Please see below the Arsenal FC DRAFT fixtures for season 2013-2014, but don’t build your life around these dates as we would expect there to be many changes for TV, Cup games etc.

Sat 17HAston Villa 
Sat 24AFulham 
Sat 31HTottenham Hotspur 
Sat 14ASunderland 
Sat 21HStoke City 
Sat 28ASwansea City 
Sat 5AWest Bromwich Albion 
Sat 19HNorwich City 
Sat 26ACrystal Palace 
Sat 2HLiverpool 
Sat 9AManchester United 
Sat 23HSouthampton 
Sat 30ACardiff City 
Tue 3HHull City
Sat 7HEverton 
Sat 14AManchester City 
Sat 21HChelsea 
Thu 26AWest Ham United 
Sat 28ANewcastle United 
Wed 1HCardiff City 
Sat 11AAston Villa 
Sat 18HFulham 
Tue 28ASouthampton 
Sat 1HCrystal Palace 
Sat 8ALiverpool 
Tue 11HManchester United 
Sat 22HSunderland 
Sat 1AStoke City 
Sat 8HSwansea City (or FA Cup Q/F)
Sat 15ATottenham Hotspur 
Sat 22AChelsea 
Sat 29HManchester City 
Sat 5 AEverton 
Sat 12 HWest Ham United (or FA Cup S/F)
Sat 19AHull City
Sat 26HNewcastle United
Sat 3HWest Bromwich Albion
Sun 11ANorwich City

Wednesday, June 5, 2013

Training Ground Tour

Very interesting tour luckily it was a beautiful  day so we saw it at it's best. We arrived at 10.30 and were signed in at the gate by security who knew all about us and where we came from and who we were representing. In our group there were people from Japan, Australia, America and all across the UK. We made our way to reception and were issued with  bright orange overshoes as no outside footwear is allowed anywhere in the training centre, coffee and biscuits were provided until the tour started, we were to be escorted round by a member of staff by the name of Sean.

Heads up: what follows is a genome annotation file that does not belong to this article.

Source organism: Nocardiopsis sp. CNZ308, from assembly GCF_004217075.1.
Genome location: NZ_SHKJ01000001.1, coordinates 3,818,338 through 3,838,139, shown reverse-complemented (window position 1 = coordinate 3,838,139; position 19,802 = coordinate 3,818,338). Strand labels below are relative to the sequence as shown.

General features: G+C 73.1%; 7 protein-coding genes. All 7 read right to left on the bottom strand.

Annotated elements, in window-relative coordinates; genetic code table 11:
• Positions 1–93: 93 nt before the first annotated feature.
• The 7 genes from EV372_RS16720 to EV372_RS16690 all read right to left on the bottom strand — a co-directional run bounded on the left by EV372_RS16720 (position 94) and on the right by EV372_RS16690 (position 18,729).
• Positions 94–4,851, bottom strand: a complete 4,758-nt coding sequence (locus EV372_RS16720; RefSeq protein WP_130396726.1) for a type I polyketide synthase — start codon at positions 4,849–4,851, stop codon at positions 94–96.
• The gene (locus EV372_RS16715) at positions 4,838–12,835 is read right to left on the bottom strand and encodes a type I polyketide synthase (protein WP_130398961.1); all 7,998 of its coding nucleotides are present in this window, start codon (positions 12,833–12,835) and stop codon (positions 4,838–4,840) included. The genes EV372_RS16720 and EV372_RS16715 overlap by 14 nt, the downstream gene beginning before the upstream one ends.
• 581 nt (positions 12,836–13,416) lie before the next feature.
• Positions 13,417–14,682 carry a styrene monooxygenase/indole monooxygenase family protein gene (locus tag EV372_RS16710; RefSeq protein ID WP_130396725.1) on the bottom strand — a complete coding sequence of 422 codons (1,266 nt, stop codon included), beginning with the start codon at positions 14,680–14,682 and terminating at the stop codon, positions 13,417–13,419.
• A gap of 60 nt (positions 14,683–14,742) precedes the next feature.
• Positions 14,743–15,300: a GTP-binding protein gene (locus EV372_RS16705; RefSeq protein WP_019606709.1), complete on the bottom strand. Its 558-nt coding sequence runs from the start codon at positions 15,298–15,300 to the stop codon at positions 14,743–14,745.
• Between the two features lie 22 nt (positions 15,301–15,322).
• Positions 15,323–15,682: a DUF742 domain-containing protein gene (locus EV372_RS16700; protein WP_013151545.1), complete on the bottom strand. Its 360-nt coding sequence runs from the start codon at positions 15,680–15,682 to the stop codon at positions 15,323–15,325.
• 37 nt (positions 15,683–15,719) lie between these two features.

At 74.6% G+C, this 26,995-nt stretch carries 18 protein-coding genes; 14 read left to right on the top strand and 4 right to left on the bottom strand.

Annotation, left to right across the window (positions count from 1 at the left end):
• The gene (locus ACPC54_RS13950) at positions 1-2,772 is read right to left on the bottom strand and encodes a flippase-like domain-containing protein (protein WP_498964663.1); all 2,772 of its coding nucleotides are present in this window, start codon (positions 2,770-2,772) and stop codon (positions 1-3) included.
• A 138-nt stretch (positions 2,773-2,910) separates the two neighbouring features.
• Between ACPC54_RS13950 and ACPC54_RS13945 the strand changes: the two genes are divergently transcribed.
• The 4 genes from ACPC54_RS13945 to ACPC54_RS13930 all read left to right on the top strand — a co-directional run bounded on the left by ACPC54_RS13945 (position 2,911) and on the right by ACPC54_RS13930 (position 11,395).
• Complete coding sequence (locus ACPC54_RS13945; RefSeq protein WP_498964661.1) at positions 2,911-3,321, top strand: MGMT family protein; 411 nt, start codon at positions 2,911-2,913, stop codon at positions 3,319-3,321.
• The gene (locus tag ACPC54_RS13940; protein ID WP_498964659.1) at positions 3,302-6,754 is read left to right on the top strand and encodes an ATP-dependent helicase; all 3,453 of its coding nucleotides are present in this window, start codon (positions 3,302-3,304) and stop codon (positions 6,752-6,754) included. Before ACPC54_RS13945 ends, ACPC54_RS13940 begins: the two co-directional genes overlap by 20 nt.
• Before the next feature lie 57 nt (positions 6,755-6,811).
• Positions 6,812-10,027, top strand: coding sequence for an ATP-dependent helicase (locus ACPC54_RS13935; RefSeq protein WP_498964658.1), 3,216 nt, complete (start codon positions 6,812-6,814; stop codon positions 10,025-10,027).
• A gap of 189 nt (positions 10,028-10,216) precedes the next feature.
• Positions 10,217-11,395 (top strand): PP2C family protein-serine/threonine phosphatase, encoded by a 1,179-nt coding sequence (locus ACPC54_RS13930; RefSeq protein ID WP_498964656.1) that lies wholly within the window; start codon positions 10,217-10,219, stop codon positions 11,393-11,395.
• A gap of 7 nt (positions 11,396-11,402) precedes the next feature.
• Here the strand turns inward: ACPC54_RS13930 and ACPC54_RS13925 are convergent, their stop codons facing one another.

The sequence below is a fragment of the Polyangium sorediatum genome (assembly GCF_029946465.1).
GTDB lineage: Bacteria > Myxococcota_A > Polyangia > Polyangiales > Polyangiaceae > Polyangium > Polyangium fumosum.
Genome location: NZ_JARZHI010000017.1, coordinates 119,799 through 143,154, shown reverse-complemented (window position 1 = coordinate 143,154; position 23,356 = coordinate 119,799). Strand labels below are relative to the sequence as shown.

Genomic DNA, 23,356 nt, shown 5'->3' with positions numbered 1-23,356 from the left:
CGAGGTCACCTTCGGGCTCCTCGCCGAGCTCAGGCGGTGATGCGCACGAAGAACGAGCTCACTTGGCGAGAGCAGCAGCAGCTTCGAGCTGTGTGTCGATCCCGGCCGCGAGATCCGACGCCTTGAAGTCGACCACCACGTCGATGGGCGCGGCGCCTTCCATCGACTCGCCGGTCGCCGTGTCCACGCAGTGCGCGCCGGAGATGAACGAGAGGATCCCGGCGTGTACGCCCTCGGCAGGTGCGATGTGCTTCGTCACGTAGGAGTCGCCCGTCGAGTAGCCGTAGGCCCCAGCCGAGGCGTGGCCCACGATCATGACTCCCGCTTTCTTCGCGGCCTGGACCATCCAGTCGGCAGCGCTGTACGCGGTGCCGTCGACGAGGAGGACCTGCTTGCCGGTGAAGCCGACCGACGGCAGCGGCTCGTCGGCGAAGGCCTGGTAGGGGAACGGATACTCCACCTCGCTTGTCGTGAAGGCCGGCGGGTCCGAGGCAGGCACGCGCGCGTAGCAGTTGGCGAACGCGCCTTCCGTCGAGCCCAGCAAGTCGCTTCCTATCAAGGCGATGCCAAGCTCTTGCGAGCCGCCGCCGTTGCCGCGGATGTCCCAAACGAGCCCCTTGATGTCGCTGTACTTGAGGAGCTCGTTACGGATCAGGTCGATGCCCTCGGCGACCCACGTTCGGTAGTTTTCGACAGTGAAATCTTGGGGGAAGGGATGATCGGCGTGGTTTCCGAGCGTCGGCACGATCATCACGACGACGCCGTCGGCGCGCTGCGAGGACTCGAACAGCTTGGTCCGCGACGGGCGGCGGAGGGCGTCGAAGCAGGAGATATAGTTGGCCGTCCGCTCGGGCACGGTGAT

The tour started in the first team changing and boot rooms, I have never seen so many different coloured boots in my life, every colour except black and Olivier Giroud even has a pink spotted pair.

The complex consists of first team dressing room and boot room accessed by the main reception area, first team training pitch to the left of the main building, this is at least twice the size of the Emirates, the reserves and academy enter by a separate entrance to the left of the main entrance about 50 mts away this they call the longest walk in the world as if you can walk from the junior dressing room to the first squad you have made it, very few do.  
The whole complex is 45acres with 16000 trees, 5 football pitches, an indoor training area two football pitches in size 16 gardeners are employed plus 3 groundsmen.

The gyms and treatment rooms would not disgrace the finest private hospital anywhere in the world which of coarse it is I suppose everything is total state of the art, everyone is monitored all the time.The swimming pool even has a floor that goes up and down depending on what they are doing.

We finished up where we started, in the restaurant for lunch which was finger food but very good, the tour ended with a question and answer session with John Lucic who gave us an insight of what is expected of someone playing for Arsenal, almost monk like, I wouldn't qualify.

Thanks again all the members for the honour of representing our club we are truly grateful.

Tony & Sandra